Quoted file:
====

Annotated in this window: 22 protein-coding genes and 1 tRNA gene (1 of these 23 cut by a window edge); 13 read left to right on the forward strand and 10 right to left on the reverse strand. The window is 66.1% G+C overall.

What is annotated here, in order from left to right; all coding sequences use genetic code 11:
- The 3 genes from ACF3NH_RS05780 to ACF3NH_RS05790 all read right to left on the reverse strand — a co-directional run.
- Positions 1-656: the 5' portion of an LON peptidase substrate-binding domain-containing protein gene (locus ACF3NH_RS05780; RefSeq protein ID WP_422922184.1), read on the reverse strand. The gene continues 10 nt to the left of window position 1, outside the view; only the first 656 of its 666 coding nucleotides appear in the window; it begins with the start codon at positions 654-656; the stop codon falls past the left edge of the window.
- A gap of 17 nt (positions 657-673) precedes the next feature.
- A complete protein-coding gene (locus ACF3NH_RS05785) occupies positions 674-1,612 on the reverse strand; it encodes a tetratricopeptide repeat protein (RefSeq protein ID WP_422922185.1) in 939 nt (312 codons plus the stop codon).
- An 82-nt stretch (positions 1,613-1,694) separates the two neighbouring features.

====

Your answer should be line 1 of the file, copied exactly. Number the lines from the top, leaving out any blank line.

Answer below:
Annotated in this window: 22 protein-coding genes and 1 tRNA gene (1 of these 23 cut by a window edge); 13 read left to right on the forward strand and 10 right to left on the reverse strand. The window is 66.1% G+C overall.